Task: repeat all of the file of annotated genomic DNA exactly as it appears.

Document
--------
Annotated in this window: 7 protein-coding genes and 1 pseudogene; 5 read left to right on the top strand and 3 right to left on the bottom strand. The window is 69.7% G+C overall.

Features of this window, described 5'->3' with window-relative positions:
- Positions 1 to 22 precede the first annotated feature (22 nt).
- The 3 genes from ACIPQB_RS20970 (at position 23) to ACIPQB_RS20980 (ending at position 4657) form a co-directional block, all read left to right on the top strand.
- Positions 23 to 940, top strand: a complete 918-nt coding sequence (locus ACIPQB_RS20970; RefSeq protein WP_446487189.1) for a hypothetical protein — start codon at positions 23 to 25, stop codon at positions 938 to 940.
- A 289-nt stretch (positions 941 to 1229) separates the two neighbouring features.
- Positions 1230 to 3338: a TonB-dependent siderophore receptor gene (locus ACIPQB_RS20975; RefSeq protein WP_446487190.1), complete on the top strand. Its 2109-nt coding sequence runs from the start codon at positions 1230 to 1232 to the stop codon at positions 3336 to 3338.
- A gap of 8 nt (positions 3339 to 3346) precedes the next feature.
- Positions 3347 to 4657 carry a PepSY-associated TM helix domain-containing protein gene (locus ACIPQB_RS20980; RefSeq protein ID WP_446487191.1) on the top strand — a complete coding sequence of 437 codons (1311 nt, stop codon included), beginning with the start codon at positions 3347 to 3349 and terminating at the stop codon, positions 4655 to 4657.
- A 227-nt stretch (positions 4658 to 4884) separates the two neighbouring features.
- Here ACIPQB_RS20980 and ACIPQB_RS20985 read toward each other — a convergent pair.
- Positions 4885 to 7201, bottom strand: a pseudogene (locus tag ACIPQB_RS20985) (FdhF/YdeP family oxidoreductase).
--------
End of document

Annotated in this window: 7 protein-coding genes and 1 pseudogene; 5 read left to right on the top strand and 3 right to left on the bottom strand. The window is 69.7% G+C overall.

Features of this window, described 5'->3' with window-relative positions:
- Positions 1 to 22 precede the first annotated feature (22 nt).
- The 3 genes from ACIPQB_RS20970 (at position 23) to ACIPQB_RS20980 (ending at position 4657) form a co-directional block, all read left to right on the top strand.
- Positions 23 to 940, top strand: a complete 918-nt coding sequence (locus ACIPQB_RS20970; RefSeq protein WP_446487189.1) for a hypothetical protein — start codon at positions 23 to 25, stop codon at positions 938 to 940.
- A 289-nt stretch (positions 941 to 1229) separates the two neighbouring features.
- Positions 1230 to 3338: a TonB-dependent siderophore receptor gene (locus ACIPQB_RS20975; RefSeq protein WP_446487190.1), complete on the top strand. Its 2109-nt coding sequence runs from the start codon at positions 1230 to 1232 to the stop codon at positions 3336 to 3338.
- A gap of 8 nt (positions 3339 to 3346) precedes the next feature.
- Positions 3347 to 4657 carry a PepSY-associated TM helix domain-containing protein gene (locus ACIPQB_RS20980; RefSeq protein ID WP_446487191.1) on the top strand — a complete coding sequence of 437 codons (1311 nt, stop codon included), beginning with the start codon at positions 3347 to 3349 and terminating at the stop codon, positions 4655 to 4657.
- A 227-nt stretch (positions 4658 to 4884) separates the two neighbouring features.
- Here ACIPQB_RS20980 and ACIPQB_RS20985 read toward each other — a convergent pair.
- Positions 4885 to 7201, bottom strand: a pseudogene (locus tag ACIPQB_RS20985) (FdhF/YdeP family oxidoreductase).